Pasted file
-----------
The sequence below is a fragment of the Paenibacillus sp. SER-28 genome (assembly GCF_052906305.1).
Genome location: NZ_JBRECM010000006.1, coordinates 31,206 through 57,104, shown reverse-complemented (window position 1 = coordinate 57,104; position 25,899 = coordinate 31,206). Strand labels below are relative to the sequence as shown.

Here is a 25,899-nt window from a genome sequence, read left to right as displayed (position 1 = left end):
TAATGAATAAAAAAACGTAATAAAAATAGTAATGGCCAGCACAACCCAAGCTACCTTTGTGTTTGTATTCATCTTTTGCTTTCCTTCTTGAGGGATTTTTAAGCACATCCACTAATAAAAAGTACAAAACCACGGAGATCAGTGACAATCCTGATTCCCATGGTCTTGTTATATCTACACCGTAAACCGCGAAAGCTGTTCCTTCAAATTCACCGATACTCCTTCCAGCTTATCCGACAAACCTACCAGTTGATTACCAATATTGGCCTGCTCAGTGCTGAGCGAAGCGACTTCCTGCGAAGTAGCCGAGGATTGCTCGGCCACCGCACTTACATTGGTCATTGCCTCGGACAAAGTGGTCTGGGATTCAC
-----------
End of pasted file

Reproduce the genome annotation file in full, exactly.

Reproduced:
The sequence below is a fragment of the Paenibacillus sp. SER-28 genome (assembly GCF_052906305.1).
Genome location: NZ_JBRECM010000006.1, coordinates 31,206 through 57,104, shown reverse-complemented (window position 1 = coordinate 57,104; position 25,899 = coordinate 31,206). Strand labels below are relative to the sequence as shown.

Here is a 25,899-nt window from a genome sequence, read left to right as displayed (position 1 = left end):
TAATGAATAAAAAAACGTAATAAAAATAGTAATGGCCAGCACAACCCAAGCTACCTTTGTGTTTGTATTCATCTTTTGCTTTCCTTCTTGAGGGATTTTTAAGCACATCCACTAATAAAAAGTACAAAACCACGGAGATCAGTGACAATCCTGATTCCCATGGTCTTGTTATATCTACACCGTAAACCGCGAAAGCTGTTCCTTCAAATTCACCGATACTCCTTCCAGCTTATCCGACAAACCTACCAGTTGATTACCAATATTGGCCTGCTCAGTGCTGAGCGAAGCGACTTCCTGCGAAGTAGCCGAGGATTGCTCGGCCACCGCACTTACATTGGTCATTGCCTCGGACAAAGTGGTCTGGGATTCAC